Category Archives: special education in general

Levels of Learning

Learning is not a singular threshold to be met. There are different levels of learning – a continuum (see photo below taken from the book Teaching Mathematics Meaningfully).

continuum of learning

A student demonstrating proficiency (fluency) is far different from a student simply showing some level of understanding (acquisition). I remember learning to drive a car with a stick shift. During acquisition (initial understanding) I was looking down at the pedals and the stick shift as I thought through the steps. It is not surprising that many students who only show acquisition of a math topic soon forget it. Despite this, the acquisition stage is often were math in schools resides.

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This extends beyond math fact fluency to all math topics and the students should take the next step and demonstrate maintenance. To do this, I recommend that a curricular based assessment be given a couple of weeks after a student initially showed what is considered mastery – the student successfully performing problems aligned with a given math objective.

Below is a excerpt from the book with an explanation of the topics. I use this text in the math for special ed courses I teach at different universities.

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Meeting Needs Part 2

In the past year I have helped two 7th grade students who are categorized as twice exceptional (2e). Both had more severe math anxiety that impacted their performance and masked their ability. When we started both were working on elementary school level math. Within a couple of months both were working on algebra. (Both had gaps but I was testing their ability by test running higher level math with them.)

As I shared in a previous post my approach is to focus on meeting needs. I want to elaborate on this. My secret is I listen to the student… In other words, the student drives the instruction.

Here’s an analogy. You go to a frozen yogurt or ice cream store and they offer you a sample. You try a couple then go with the one you like. That’s what I do. I try out different types of instruction (samples of the ice cream) and the student tells me (verbally or by the response to the instruction) which one they want. That is the I in IDEA and in IEP.

icecream samples

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Submit Questions for the Daily Mailbag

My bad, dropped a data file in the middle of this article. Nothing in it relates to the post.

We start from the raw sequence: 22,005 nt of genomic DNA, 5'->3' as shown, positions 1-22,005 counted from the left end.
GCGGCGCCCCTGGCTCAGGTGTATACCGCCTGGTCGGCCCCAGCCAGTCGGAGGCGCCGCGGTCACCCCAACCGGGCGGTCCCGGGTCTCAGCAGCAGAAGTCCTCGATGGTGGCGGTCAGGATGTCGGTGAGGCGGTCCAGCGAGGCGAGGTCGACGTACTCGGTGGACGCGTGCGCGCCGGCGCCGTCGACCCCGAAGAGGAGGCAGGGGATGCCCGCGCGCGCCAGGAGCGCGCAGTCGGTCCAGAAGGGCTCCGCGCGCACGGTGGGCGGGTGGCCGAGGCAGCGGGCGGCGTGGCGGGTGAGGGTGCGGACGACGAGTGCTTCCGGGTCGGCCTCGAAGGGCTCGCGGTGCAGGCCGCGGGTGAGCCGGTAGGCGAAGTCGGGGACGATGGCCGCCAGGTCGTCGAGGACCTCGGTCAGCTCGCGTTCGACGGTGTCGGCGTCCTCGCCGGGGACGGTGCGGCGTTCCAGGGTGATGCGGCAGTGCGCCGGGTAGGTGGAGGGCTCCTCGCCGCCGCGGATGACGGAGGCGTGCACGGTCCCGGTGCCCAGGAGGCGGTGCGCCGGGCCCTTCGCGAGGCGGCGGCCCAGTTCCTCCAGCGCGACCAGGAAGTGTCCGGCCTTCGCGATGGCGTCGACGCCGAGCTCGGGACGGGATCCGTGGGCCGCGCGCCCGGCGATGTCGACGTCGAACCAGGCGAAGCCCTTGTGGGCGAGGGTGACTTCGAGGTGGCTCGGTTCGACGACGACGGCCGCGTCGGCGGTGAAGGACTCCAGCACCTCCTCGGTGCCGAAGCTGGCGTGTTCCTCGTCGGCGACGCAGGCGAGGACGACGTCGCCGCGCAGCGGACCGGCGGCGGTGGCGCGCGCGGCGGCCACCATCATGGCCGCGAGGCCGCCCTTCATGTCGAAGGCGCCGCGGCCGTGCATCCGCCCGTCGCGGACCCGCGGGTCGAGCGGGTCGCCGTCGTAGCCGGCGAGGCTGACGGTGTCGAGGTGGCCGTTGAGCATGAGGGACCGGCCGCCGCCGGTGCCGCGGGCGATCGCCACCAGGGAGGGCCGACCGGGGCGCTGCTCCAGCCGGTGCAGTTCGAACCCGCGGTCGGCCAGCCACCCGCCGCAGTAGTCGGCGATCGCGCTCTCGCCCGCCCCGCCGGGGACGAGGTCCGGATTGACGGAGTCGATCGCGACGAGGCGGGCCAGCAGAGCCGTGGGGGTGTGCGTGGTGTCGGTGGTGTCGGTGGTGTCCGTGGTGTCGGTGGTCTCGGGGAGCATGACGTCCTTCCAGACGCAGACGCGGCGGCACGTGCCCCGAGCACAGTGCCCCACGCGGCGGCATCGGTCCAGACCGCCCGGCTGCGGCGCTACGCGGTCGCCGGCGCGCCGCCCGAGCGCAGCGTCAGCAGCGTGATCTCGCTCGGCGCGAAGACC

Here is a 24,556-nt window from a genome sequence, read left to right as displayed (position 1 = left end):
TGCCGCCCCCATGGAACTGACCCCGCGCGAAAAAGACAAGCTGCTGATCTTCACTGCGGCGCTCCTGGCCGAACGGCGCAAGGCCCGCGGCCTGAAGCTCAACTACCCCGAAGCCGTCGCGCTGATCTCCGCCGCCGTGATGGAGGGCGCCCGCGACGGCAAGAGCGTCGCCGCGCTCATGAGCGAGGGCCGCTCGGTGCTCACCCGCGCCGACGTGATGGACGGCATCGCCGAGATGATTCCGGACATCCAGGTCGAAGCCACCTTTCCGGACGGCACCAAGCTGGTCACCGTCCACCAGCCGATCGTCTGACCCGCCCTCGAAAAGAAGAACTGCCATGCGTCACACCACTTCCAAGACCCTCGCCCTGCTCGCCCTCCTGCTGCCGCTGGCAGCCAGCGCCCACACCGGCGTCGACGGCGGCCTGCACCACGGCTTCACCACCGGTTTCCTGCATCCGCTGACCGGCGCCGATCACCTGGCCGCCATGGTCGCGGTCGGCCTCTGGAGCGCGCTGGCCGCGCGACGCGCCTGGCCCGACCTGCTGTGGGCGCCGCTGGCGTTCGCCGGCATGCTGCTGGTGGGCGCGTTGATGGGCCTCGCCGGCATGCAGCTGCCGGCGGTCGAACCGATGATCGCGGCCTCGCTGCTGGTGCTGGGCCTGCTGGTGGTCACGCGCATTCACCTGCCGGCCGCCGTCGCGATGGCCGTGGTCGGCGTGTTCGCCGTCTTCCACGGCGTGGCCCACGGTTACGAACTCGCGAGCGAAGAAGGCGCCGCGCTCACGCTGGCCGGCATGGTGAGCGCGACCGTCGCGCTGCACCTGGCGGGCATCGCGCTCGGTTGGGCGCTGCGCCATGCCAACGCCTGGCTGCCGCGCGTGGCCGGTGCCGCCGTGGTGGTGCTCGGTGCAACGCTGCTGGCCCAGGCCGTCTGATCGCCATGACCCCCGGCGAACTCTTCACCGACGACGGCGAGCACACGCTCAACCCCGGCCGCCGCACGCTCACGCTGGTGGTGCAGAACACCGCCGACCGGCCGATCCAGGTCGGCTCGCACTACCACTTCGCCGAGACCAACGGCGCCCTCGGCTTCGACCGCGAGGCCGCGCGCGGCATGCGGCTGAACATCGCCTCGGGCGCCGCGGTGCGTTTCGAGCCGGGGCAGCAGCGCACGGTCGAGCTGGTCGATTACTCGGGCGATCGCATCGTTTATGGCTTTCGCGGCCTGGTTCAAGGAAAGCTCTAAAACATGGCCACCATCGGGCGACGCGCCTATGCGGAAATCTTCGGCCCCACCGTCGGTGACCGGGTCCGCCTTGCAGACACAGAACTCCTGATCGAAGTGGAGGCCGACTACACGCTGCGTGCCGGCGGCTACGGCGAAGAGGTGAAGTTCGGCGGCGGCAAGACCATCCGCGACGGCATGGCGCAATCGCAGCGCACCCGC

If you have questions about math support, services or strategies share them using comment bar below or email me. I will answer as many questions as I can get to.

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Mailbag Jan 26, 2019

Are you a parent of a student with special needs who is struggling with a math topic? Are you a teacher figuring out how to differentiate for a particular student on a math topic? Pose your question and I will offer suggestions. Share your question via email or in a comment below. I will respond to as many as I can in future mailbag posts.

Here is a topic multiple educators and parents ask about:

I don’t want my child to be stuck in a room. He needs to be around other students.

Randy:

Often we view situations in a dichotomous perspective. Inclusion in special education is much more nuanced.

Image result for for in the road

In math if a student cannot access the general curriculum or if learning in the general ed math classroom is overly challenging then the student likely will not experience full inclusion (below) but integration (proximity).

For example, I had an algebra 1 part 1 class that included a student with autism. He was capable of higher level algebra skills but he would sit in the classroom away from the other students with a para assisting him.  Below is a math problem the students were tasked with completing.  Below that is a revised version of the problem that I, as the math teacher created, extemporaneously for this student because the original types of math problems were not accessible to him (he would not attend to them).

mapping traditional

comic book mapping